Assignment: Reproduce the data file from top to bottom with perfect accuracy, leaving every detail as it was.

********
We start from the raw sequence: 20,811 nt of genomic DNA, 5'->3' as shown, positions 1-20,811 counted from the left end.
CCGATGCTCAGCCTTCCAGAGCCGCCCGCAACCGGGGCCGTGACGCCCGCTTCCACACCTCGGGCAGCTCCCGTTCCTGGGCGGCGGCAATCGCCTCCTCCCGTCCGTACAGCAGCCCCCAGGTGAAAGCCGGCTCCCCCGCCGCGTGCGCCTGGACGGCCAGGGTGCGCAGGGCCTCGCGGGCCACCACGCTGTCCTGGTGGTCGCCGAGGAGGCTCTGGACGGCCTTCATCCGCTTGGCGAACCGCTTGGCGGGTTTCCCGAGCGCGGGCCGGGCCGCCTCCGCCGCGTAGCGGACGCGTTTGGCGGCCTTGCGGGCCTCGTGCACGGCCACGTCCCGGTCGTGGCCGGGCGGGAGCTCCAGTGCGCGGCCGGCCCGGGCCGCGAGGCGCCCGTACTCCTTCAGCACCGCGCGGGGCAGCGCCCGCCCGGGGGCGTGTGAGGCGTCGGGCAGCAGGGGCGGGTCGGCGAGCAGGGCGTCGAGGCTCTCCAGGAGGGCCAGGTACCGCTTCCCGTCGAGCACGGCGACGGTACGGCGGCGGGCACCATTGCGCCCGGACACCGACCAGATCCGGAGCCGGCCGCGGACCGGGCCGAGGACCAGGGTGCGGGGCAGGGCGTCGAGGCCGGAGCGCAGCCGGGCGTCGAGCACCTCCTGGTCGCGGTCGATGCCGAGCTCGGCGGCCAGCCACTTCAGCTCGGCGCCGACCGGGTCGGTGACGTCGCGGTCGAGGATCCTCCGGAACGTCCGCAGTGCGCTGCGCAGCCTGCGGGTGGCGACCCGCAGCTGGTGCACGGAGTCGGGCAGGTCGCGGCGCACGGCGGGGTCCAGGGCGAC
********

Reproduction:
We start from the raw sequence: 20,811 nt of genomic DNA, 5'->3' as shown, positions 1-20,811 counted from the left end.
CCGATGCTCAGCCTTCCAGAGCCGCCCGCAACCGGGGCCGTGACGCCCGCTTCCACACCTCGGGCAGCTCCCGTTCCTGGGCGGCGGCAATCGCCTCCTCCCGTCCGTACAGCAGCCCCCAGGTGAAAGCCGGCTCCCCCGCCGCGTGCGCCTGGACGGCCAGGGTGCGCAGGGCCTCGCGGGCCACCACGCTGTCCTGGTGGTCGCCGAGGAGGCTCTGGACGGCCTTCATCCGCTTGGCGAACCGCTTGGCGGGTTTCCCGAGCGCGGGCCGGGCCGCCTCCGCCGCGTAGCGGACGCGTTTGGCGGCCTTGCGGGCCTCGTGCACGGCCACGTCCCGGTCGTGGCCGGGCGGGAGCTCCAGTGCGCGGCCGGCCCGGGCCGCGAGGCGCCCGTACTCCTTCAGCACCGCGCGGGGCAGCGCCCGCCCGGGGGCGTGTGAGGCGTCGGGCAGCAGGGGCGGGTCGGCGAGCAGGGCGTCGAGGCTCTCCAGGAGGGCCAGGTACCGCTTCCCGTCGAGCACGGCGACGGTACGGCGGCGGGCACCATTGCGCCCGGACACCGACCAGATCCGGAGCCGGCCGCGGACCGGGCCGAGGACCAGGGTGCGGGGCAGGGCGTCGAGGCCGGAGCGCAGCCGGGCGTCGAGCACCTCCTGGTCGCGGTCGATGCCGAGCTCGGCGGCCAGCCACTTCAGCTCGGCGCCGACCGGGTCGGTGACGTCGCGGTCGAGGATCCTCCGGAACGTCCGCAGTGCGCTGCGCAGCCTGCGGGTGGCGACCCGCAGCTGGTGCACGGAGTCGGGCAGGTCGCGGCGCACGGCGGGGTCCAGGGCGAC